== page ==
Interactions between a material’s surface and the environment directly affect the material’s performance and impact the cost, capabilities and readiness of Department of Defense systems. Thin film candidates exist that would mitigate these performance limitations, but the high temperatures employed during thin-film synthesis and deposition exceed the maximum limits of many DoD-relevant substrates. The materials science field has struggled to address this incompatibility for decades, with little result.
Coatings, thin films and advanced surfaces are important
aspects of systems, devices and technologies critical to the mission of the
Department of Defense. Despite decades of work, methods that enable atomic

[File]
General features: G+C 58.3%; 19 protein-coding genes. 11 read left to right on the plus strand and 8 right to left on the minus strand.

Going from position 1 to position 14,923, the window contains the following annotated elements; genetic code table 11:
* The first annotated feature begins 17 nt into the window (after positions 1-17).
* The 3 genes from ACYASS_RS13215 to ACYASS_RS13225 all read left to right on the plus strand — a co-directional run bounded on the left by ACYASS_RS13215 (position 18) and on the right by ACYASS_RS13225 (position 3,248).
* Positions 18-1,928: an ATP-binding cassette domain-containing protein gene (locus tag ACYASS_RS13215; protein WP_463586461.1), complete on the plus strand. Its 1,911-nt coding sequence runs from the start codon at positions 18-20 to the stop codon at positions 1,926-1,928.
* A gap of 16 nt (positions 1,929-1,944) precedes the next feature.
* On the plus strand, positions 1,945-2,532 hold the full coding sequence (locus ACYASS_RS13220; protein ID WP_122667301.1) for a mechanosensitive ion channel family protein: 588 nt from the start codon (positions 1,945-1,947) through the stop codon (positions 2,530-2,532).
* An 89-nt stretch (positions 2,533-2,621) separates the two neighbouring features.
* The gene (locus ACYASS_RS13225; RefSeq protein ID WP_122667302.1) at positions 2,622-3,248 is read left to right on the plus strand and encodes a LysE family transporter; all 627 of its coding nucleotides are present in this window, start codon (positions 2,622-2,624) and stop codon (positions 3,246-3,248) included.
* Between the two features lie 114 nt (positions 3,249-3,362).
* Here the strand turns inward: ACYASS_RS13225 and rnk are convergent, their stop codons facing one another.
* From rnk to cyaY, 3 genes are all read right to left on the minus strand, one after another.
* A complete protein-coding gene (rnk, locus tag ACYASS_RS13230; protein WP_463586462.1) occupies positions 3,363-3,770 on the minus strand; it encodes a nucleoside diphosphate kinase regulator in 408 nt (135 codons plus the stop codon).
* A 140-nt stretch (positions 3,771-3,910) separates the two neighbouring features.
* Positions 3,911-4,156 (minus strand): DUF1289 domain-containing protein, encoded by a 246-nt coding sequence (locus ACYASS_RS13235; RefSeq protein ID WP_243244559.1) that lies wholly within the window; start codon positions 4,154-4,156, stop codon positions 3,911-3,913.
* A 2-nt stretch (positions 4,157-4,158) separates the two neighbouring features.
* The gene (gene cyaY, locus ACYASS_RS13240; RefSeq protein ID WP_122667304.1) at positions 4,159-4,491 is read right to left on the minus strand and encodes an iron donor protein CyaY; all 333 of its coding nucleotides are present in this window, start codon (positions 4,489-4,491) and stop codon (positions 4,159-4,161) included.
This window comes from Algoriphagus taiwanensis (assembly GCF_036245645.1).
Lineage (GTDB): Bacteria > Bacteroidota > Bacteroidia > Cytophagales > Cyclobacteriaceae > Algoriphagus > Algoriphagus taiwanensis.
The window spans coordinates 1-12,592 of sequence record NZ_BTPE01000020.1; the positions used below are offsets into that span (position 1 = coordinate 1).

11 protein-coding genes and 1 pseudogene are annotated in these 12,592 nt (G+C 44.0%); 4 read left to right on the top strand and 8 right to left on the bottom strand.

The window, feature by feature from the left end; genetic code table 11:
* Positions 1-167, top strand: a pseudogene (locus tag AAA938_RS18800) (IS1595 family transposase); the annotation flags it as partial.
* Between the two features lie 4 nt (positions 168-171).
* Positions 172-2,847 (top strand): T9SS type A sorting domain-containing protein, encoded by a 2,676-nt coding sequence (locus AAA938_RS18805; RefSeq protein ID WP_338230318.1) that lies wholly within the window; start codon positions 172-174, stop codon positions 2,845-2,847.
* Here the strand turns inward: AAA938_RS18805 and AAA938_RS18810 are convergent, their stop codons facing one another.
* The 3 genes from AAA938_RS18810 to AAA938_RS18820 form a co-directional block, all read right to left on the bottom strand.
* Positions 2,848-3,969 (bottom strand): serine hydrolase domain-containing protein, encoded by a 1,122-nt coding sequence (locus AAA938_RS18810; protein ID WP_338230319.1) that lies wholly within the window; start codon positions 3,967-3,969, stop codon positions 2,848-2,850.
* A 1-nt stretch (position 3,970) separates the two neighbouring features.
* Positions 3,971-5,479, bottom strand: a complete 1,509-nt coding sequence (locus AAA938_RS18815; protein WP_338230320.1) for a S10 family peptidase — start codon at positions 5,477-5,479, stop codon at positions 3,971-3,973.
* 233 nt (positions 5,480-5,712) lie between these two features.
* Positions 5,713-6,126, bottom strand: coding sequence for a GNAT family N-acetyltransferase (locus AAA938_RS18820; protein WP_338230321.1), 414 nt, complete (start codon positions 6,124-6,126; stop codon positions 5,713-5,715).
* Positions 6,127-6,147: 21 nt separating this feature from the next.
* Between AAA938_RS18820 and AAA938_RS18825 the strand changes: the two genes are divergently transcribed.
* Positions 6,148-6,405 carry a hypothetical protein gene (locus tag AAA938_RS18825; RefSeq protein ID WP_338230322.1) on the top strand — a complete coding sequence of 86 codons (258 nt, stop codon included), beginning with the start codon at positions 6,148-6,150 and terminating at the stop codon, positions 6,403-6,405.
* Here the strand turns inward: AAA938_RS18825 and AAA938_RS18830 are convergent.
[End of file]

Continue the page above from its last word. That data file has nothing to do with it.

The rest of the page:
through millimeter-scale control over structure and properties of materials
deposited on surfaces are still underdeveloped. For example, structural organization
of high-value thin films is typically controlled by high-temperature deposition
or annealing, but the temperatures employed during thin-film synthesis and
deposition exceed the limits of many DoD-relevant substrates, restricting
Performers in DARPA’s Local Control of Materials Synthesis
(LoCo) program are developing new strategies and tools as a first step toward ordered
materials deposition at or near room temperature. Recent innovations include:
(1) development of new high-flux/low-temperature plasmas for use in large-scale
manufacturing processes and (2) a new atomic layer deposition strategy that facilitates
film deposition via a write/edit approach.
Dr. Tyler McQuadedavid.email@example.com